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Photo: Richard Drew / AP

Twitter stock was up over 10% in pre-market trading Thursday after the company announced that it beat revenue and growth expectations. But the success is being overshadowed by the fact that the company admitted to inflating user growth over by approximately 1-2 million users per quarter for four quarters. The company said in a letter to shareholders that the miscalculation occurred from including "certain third-party applications" that should not have been counted in Twitter's monthly active users number.

Why it matters: Twitter has faced criticism in the past for inflating video metrics and for its "inadequate" response (Sen. Mark Warner's words) to the Senate Intelligence Community's inquiry into Russia involvement on its platform. At a time when technology platforms are under increased scrutiny for not being transparent enough, this type of admission only plays into the narrative that tech companies are not properly policing themselves.

Other key figures.

  • Revenue: Twitter surpassed revenue expectations for Q3, reporting a 4.2% decline in revenue to $590 million, which is slightly better than the losses that were expected.
  • Users: It increased its Daily Active User (DAU) base 14% year-over-year in Q3 and 4 million Monthly Active Users (MAUs) in Q3, bringing its total monthly active user count to 330 million.
  • Losses: Twitter reported a loss of $21.1 million, the smallest loss that Twitter has posted since going public.
  • Profit: Twitter raised its earnings forecast for the fourth quarter next year and said if it hits the high end of that number, it could achieve its first-ever profitable quarter since going public — a huge feat for the company facing pressure to compete for advertising revenue against its main competitors, Facebook, Instagram and Snapchat.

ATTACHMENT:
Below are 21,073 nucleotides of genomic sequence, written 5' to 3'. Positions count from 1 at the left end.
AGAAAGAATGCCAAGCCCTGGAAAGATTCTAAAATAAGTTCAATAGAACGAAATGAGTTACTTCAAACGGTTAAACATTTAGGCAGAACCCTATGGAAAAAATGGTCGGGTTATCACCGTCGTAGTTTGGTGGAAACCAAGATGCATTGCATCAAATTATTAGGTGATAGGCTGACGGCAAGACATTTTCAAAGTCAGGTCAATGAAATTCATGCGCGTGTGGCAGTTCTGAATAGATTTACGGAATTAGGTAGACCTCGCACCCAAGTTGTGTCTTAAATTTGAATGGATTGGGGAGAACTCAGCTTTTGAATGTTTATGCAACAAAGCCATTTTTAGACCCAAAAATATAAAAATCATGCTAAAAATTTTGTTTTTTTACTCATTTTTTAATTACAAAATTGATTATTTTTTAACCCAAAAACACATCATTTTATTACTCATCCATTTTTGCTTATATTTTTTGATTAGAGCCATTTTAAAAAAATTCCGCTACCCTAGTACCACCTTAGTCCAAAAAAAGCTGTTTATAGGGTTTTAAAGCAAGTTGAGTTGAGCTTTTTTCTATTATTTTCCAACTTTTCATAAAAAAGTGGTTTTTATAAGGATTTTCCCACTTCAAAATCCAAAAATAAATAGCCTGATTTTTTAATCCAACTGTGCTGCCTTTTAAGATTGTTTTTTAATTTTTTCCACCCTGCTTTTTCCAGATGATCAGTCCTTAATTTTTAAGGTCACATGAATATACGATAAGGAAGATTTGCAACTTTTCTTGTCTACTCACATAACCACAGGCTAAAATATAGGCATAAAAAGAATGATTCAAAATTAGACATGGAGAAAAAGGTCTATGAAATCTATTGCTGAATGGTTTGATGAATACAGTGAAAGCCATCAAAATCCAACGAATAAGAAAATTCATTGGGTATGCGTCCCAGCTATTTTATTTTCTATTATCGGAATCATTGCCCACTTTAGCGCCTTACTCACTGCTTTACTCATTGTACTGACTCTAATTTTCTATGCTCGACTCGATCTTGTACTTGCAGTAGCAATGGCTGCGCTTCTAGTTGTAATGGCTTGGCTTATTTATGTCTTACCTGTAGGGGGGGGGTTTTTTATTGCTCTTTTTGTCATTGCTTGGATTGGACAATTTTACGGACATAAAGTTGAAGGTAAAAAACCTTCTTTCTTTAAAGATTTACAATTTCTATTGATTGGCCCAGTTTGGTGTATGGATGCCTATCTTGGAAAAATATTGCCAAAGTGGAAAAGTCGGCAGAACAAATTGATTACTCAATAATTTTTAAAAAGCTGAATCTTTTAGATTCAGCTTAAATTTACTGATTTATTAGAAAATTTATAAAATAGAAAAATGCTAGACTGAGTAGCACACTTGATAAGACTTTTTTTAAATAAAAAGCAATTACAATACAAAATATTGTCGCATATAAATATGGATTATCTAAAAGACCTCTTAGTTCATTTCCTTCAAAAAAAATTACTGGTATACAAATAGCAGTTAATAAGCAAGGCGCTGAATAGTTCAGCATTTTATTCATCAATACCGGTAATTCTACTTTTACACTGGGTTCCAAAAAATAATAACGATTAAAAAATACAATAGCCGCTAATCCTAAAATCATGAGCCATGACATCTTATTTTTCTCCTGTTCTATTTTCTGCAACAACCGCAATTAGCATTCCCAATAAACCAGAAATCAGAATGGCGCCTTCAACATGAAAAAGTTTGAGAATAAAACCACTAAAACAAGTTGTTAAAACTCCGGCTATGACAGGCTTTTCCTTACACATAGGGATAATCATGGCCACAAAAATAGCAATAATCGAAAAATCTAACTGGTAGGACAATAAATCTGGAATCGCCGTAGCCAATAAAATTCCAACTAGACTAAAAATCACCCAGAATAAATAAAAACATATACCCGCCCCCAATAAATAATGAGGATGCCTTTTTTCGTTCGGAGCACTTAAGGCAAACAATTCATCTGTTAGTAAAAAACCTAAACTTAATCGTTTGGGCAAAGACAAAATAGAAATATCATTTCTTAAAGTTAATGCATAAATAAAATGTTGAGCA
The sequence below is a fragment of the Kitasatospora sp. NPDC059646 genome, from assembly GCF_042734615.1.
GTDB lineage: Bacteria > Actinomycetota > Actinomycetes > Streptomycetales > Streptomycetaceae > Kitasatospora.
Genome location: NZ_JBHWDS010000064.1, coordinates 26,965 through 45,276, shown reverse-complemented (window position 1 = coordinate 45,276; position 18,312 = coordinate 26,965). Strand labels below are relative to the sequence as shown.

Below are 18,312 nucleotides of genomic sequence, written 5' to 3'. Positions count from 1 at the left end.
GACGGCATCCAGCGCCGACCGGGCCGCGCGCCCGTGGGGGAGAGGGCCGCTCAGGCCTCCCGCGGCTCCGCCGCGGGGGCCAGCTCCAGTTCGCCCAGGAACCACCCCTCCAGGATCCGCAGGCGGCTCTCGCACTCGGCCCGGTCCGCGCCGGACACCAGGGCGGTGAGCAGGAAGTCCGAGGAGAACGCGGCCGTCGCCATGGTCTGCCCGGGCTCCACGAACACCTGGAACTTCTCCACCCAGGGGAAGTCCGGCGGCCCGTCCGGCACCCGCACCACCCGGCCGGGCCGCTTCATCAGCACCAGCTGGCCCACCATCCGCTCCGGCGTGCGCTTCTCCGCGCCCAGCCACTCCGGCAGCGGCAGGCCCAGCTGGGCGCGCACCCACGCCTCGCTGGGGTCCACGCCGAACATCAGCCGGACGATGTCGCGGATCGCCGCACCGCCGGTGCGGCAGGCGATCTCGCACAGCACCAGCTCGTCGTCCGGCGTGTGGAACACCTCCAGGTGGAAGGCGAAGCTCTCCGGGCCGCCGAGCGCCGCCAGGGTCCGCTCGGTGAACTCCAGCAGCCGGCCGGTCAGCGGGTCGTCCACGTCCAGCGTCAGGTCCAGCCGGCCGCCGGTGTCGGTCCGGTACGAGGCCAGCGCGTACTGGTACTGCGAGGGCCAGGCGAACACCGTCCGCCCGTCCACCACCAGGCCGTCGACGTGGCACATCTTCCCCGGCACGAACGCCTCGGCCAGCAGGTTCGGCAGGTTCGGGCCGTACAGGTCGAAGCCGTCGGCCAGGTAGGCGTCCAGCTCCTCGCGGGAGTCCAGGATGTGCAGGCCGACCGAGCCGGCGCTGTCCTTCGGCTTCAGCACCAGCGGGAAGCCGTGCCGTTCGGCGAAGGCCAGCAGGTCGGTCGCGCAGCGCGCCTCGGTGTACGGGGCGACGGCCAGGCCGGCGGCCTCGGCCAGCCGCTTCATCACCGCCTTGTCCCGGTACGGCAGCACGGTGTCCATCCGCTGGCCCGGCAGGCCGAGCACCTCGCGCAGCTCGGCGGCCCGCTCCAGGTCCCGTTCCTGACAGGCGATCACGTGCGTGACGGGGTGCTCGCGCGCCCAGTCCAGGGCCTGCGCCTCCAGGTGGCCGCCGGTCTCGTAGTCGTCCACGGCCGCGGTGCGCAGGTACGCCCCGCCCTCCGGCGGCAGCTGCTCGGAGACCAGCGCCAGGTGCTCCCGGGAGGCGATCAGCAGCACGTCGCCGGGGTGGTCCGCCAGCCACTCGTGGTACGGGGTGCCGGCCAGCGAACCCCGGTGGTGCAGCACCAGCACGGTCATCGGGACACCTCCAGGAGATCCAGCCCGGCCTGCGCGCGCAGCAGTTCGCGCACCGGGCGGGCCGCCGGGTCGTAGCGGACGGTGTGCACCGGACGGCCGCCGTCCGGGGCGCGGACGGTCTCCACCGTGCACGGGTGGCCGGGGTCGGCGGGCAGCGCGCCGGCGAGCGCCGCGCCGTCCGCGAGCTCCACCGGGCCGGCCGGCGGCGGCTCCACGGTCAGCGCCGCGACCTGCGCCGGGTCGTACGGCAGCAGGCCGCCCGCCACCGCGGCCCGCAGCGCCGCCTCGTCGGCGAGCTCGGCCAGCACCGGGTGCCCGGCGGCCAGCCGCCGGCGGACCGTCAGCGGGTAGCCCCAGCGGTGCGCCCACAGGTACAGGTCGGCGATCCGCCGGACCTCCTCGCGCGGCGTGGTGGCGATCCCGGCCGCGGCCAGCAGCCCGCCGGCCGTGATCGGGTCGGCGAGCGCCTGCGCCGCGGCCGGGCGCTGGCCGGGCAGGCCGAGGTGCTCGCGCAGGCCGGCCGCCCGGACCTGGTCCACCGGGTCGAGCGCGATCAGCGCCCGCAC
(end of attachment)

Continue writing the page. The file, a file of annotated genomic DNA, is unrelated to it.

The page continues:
• Market growth: Twitter said the majority of its growth came from its top 10 global markets, including the U.S., which have a greater potential to generate advertising revenue.

Clarification: This post has been updated to reflect that the inaccurate MAU numbers were counted over four quarters, not 11.

Go deeper

28 U.S. citizens depart Afghanistan on Qatar Airways flight

Passengers board a Qatar Airways aircraft bound to Qatar at the airport in Kabul on September 10, 2021. Photo: Aamir Qureshi/AFP via Getty Images

The State Department on Saturday confirmed that a Qatar Airways charter flight left Kabul on Friday with 28 U.S. citizens and seven lawful permanent residents on board.

The big picture: Friday's flight is the third such airlift by Qatar Airways since the Taliban takeover of Afghanistan, AP reports.

Updated 2 hours ago - Politics & Policy

Smaller than expected "Justice for J6" rally met with large police presence

Police officers watch as demonstrators gather for the "Justice for J6" rally in Washington, D.C., on Sept. 18, 2021. Photo: Andrew Caballero-Reynolds/AFP via Getty Images

A few hundred demonstrators were met by a heavy law enforcement presence on Saturday at the "Justice for J6" rally outside the fenced-off U.S. Capitol, AP reports.

The latest: Four people were arrested at the rally, including one person with a gun, one with a knife and two with outstanding warrants, per the U.S. Capitol Police.

DHS to increase deportation flights to Haiti from Del Rio

Migrants walk across the Rio Grande River carrying supplies back to a makeshift encampment under the international bridge between Del Rio, Texas, and Acuña, Mexico. Officials are struggling to provide food, water, shelter and sanitation, forcing migrants to cross the Rio Grande several times per day for basic necessities. Photo: Jordan Vonderhaar via Getty Images

The Department of Homeland Security on Saturday announced plans to ramp up deportation flights to Haiti out of the small Texas border town Del Rio, starting as soon as Sunday.

Why it matters: Reports have emerged of more than 10,000 migrants, primarily from Haiti, crowded in a temporary camp under the international bridge in Del Rio. Hoping to find refuge in the United States, they've had to bear with filthy conditions and the scorching sun for days, per an NBC News affiliate.

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